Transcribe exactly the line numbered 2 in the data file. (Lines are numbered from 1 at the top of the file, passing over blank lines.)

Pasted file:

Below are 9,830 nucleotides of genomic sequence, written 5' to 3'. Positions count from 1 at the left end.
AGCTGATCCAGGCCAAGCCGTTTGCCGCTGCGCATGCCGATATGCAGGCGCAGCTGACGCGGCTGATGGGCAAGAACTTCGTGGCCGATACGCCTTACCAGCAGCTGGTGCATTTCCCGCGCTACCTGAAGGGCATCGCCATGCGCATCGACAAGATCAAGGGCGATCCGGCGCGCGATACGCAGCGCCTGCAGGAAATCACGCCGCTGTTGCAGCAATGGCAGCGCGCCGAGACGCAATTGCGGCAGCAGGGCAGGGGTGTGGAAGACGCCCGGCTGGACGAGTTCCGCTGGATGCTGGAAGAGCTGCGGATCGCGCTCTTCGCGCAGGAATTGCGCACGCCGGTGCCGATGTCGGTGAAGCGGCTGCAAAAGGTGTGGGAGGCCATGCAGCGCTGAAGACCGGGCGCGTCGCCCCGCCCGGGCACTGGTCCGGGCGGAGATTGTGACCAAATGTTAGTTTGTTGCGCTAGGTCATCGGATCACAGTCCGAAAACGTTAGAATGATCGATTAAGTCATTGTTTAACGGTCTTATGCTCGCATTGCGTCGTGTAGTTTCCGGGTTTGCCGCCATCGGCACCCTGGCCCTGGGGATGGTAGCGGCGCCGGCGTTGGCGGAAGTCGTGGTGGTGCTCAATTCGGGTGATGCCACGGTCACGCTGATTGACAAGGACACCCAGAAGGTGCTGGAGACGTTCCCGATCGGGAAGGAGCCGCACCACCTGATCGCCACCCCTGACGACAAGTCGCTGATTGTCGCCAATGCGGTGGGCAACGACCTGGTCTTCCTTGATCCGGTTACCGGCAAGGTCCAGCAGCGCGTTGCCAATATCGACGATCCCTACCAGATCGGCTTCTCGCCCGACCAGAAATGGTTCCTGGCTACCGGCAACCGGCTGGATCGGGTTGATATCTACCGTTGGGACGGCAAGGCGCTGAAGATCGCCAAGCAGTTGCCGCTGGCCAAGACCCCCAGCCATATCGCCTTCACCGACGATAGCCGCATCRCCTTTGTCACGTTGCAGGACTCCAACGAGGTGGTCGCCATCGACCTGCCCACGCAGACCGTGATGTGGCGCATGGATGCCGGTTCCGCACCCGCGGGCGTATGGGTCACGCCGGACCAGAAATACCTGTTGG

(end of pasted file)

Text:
AGCTGATCCAGGCCAAGCCGTTTGCCGCTGCGCATGCCGATATGCAGGCGCAGCTGACGCGGCTGATGGGCAAGAACTTCGTGGCCGATACGCCTTACCAGCAGCTGGTGCATTTCCCGCGCTACCTGAAGGGCATCGCCATGCGCATCGACAAGATCAAGGGCGATCCGGCGCGCGATACGCAGCGCCTGCAGGAAATCACGCCGCTGTTGCAGCAATGGCAGCGCGCCGAGACGCAATTGCGGCAGCAGGGCAGGGGTGTGGAAGACGCCCGGCTGGACGAGTTCCGCTGGATGCTGGAAGAGCTGCGGATCGCGCTCTTCGCGCAGGAATTGCGCACGCCGGTGCCGATGTCGGTGAAGCGGCTGCAAAAGGTGTGGGAGGCCATGCAGCGCTGAAGACCGGGCGCGTCGCCCCGCCCGGGCACTGGTCCGGGCGGAGATTGTGACCAAATGTTAGTTTGTTGCGCTAGGTCATCGGATCACAGTCCGAAAACGTTAGAATGATCGATTAAGTCATTGTTTAACGGTCTTATGCTCGCATTGCGTCGTGTAGTTTCCGGGTTTGCCGCCATCGGCACCCTGGCCCTGGGGATGGTAGCGGCGCCGGCGTTGGCGGAAGTCGTGGTGGTGCTCAATTCGGGTGATGCCACGGTCACGCTGATTGACAAGGACACCCAGAAGGTGCTGGAGACGTTCCCGATCGGGAAGGAGCCGCACCACCTGATCGCCACCCCTGACGACAAGTCGCTGATTGTCGCCAATGCGGTGGGCAACGACCTGGTCTTCCTTGATCCGGTTACCGGCAAGGTCCAGCAGCGCGTTGCCAATATCGACGATCCCTACCAGATCGGCTTCTCGCCCGACCAGAAATGGTTCCTGGCTACCGGCAACCGGCTGGATCGGGTTGATATCTACCGTTGGGACGGCAAGGCGCTGAAGATCGCCAAGCAGTTGCCGCTGGCCAAGACCCCCAGCCATATCGCCTTCACCGACGATAGCCGCATCRCCTTTGTCACGTTGCAGGACTCCAACGAGGTGGTCGCCATCGACCTGCCCACGCAGACCGTGATGTGGCGCATGGATGCCGGTTCCGCACCCGCGGGCGTATGGGTCACGCCGGACCAGAAATACCTGTTGG